Lastly: its accessibility to market, i.e., its distance from Black River and if it had to be driven on a tributary of the river, the probable cost of clearing the creek of brush, fallen timber or other obstructions. Whether there was a suitable site and the probable cost of building a flood dam.
With these points having been determined, then came the task of estimating the timber, which was usually done by three men working together.
Commencing at either the section corner post or the quarter post one man followed the line, the second man from five to six rods from the first carrying a compass and note book to enter the estimates and the third man with a compass and axe to blaze a line at about the same distance beyond the first. The distance between the men varied somewhat according to the thickness of the pine and the undergrowth, they having to be in plain sight of each other at all times. They advanced across the tract of land to be estimated carefully, counting the pine trees as they advanced. When they reached the end of the tract they were working on, they moved over, number three man following his blazes back, number two and one going on into the timber, number one now doing the blazing.
Knowing the average size of the trees, the number upon any government subdivision, it was a matter of mathematics to determine the number of board feet in that subdivision.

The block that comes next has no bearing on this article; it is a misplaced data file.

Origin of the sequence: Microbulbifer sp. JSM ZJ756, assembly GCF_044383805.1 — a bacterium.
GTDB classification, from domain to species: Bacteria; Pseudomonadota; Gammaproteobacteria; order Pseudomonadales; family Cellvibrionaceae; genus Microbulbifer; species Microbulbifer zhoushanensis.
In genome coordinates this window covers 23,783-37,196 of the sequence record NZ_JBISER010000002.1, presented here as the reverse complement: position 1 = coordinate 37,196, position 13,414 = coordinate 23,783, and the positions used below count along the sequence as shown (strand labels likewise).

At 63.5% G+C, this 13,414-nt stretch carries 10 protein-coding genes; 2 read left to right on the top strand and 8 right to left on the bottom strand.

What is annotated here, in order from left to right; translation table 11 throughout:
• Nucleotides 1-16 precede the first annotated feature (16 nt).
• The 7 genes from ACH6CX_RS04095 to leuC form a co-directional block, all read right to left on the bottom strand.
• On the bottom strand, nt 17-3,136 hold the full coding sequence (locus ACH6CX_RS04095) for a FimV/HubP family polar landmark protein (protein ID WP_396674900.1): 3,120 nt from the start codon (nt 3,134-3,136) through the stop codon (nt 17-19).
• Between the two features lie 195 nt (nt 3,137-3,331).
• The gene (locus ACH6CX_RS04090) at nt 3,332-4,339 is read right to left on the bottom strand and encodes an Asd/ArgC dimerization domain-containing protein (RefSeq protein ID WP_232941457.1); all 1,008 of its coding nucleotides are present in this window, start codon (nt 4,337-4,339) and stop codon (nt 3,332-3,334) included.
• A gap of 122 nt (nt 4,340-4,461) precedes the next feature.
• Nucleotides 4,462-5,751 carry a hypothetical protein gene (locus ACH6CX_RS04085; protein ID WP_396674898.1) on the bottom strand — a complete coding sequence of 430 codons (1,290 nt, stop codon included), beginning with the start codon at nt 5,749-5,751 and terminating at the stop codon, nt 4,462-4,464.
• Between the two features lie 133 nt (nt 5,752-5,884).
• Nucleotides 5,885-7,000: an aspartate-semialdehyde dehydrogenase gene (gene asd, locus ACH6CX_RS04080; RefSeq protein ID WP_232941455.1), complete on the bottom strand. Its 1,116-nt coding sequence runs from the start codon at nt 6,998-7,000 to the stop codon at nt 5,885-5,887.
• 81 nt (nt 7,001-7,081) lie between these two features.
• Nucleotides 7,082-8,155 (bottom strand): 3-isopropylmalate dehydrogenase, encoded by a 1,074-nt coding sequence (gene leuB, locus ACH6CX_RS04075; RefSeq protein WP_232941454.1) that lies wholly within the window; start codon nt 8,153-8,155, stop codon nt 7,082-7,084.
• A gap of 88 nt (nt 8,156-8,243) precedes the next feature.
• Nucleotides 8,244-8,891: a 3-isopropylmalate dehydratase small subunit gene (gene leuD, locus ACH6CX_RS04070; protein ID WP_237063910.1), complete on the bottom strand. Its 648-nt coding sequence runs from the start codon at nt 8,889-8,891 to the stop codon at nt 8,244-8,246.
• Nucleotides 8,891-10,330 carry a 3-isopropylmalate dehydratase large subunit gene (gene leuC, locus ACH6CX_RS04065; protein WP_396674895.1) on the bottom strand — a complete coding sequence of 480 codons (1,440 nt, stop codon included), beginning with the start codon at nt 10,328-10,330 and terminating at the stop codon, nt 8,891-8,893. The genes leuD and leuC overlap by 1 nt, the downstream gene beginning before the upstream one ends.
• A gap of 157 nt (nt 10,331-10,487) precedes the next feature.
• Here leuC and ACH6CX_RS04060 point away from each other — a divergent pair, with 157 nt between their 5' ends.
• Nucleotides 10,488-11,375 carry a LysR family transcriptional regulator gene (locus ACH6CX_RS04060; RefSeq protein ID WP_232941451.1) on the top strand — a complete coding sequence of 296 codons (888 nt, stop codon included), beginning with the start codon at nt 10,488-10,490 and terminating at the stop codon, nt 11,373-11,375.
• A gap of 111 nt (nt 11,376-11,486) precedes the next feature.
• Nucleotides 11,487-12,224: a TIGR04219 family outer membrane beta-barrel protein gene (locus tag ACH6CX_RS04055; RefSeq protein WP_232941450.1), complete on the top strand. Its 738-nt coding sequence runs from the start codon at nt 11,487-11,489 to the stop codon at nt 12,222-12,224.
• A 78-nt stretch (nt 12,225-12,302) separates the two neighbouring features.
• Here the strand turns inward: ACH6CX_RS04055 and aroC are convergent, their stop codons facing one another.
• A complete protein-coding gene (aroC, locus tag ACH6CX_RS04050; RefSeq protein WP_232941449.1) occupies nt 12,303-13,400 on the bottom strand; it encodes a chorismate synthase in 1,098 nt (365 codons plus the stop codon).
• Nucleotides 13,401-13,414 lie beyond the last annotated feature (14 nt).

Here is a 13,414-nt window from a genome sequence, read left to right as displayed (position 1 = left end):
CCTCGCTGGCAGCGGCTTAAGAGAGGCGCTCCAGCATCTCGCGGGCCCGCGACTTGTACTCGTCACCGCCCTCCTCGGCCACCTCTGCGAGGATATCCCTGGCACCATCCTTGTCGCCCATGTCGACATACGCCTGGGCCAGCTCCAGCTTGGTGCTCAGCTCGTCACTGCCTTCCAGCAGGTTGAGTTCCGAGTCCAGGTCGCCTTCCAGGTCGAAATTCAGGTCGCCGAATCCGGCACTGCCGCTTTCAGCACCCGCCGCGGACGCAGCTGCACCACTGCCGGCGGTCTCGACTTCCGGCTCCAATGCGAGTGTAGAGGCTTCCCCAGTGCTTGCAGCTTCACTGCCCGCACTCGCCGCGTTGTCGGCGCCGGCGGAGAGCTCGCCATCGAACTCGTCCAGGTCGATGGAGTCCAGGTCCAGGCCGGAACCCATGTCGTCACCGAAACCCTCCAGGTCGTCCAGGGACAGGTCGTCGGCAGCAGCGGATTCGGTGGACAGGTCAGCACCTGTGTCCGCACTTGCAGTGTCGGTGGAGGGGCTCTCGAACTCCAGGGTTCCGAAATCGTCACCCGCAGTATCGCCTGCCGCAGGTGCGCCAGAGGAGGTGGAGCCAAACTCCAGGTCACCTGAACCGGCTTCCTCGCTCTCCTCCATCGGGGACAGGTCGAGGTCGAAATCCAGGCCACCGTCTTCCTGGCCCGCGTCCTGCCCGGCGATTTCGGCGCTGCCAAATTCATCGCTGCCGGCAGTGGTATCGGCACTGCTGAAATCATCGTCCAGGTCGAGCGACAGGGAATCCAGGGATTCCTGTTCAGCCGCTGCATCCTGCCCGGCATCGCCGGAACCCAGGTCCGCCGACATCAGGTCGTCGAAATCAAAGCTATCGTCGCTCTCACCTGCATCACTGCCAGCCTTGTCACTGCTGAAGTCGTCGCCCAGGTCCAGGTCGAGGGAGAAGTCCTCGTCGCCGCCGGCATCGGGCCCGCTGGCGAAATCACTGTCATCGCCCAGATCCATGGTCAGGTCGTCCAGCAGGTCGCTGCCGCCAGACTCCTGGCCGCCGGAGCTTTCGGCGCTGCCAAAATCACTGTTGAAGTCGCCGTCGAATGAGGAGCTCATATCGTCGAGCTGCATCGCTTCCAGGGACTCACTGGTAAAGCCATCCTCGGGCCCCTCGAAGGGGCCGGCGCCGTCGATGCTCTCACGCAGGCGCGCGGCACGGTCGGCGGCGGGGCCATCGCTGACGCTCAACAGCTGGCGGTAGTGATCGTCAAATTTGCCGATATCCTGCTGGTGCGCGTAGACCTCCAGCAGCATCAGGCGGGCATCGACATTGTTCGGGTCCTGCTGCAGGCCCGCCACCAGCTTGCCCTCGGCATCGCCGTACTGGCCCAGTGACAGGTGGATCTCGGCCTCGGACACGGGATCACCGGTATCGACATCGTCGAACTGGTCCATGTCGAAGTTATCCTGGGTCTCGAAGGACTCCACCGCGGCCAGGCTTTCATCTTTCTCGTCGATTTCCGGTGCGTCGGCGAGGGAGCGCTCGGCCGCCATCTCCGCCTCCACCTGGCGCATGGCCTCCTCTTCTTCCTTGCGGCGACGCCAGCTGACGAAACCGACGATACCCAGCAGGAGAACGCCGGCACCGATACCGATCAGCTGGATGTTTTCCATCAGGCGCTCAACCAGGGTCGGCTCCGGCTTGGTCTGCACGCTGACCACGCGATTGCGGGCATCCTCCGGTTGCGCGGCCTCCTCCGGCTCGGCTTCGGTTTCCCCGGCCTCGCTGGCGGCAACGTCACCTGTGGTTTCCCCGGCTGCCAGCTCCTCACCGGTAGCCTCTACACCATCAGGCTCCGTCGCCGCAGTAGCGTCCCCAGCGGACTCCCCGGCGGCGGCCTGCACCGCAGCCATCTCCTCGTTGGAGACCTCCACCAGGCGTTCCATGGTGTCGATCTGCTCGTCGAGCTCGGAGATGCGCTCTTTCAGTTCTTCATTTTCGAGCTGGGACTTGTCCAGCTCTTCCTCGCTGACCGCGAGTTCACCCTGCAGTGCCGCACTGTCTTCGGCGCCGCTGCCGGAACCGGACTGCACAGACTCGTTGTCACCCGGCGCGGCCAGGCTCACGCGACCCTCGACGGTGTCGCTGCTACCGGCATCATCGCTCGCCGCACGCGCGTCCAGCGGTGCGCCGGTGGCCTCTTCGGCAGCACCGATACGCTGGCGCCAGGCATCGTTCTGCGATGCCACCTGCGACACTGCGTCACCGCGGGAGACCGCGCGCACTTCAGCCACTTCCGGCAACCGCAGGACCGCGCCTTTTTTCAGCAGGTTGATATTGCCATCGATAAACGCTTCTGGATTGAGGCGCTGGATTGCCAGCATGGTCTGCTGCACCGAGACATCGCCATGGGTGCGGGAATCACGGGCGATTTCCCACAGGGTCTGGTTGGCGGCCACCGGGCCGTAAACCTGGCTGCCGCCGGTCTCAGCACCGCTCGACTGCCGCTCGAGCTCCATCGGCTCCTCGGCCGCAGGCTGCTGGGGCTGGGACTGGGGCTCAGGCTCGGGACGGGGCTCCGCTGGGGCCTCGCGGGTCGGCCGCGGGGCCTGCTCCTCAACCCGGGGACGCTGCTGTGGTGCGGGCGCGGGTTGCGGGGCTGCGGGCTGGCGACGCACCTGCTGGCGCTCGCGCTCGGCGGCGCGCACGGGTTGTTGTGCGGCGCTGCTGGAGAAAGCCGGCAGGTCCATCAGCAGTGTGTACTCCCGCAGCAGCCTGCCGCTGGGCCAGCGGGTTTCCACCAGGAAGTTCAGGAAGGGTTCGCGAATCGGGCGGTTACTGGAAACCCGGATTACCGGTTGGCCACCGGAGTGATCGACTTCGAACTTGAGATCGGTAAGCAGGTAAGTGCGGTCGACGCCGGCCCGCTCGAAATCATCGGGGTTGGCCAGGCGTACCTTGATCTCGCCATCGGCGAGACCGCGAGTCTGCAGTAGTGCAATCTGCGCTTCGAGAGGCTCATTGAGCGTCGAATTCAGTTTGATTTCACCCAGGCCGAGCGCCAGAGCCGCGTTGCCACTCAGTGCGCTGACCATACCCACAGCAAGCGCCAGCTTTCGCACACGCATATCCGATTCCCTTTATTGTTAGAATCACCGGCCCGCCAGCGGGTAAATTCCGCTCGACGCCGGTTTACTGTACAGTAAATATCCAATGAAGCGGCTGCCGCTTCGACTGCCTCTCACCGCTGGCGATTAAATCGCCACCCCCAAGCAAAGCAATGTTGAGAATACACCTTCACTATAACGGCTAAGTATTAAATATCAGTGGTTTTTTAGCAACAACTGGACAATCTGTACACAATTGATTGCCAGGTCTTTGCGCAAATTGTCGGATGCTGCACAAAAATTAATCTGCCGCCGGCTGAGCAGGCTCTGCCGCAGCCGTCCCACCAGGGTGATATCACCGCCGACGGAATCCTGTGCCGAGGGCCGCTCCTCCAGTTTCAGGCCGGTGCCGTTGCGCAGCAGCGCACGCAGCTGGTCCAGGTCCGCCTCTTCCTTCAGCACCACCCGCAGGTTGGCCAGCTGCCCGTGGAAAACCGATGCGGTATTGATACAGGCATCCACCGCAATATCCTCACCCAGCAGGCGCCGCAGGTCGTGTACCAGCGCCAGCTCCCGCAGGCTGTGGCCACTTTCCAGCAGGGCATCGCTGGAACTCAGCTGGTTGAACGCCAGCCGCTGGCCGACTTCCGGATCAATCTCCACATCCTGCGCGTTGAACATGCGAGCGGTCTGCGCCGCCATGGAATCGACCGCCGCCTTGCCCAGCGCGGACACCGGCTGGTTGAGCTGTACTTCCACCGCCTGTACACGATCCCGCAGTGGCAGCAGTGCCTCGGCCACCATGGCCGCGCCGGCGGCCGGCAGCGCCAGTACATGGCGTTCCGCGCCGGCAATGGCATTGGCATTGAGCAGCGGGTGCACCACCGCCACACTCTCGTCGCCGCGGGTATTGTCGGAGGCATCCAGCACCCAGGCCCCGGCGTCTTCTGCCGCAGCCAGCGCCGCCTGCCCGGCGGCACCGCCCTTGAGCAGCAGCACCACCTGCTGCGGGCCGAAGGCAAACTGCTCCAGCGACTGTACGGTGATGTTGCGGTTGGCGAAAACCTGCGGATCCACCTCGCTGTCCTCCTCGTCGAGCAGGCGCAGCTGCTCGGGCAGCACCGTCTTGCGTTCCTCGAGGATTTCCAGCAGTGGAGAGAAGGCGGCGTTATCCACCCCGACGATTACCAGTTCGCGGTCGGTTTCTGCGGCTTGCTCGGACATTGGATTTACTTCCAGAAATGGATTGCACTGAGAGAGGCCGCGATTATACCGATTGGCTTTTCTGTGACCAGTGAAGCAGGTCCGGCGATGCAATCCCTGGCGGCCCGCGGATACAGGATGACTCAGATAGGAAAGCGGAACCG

If the estimate and the other conditions were satisfactory the prospective buyer then went to the nearest land office, which was first at La Crosse and later at Eau Claire, and there enter such government subdivisions as he wished to buy. If he wished to purchase a whole section as 22-35 or whatever the number of the section might be, it was entered as a whole; if a part of the section was small or inferior pine or ran into the hardwood, which no lumberman at this time wanted, then he entered the land by the government subdivision as SW of 10 or the SE of 12. Another thing to be considered was the building of a road from the nearest source of supplies to camp. At the beginning the source of supplies was La Crosse, supplies having been brought to this point by boat.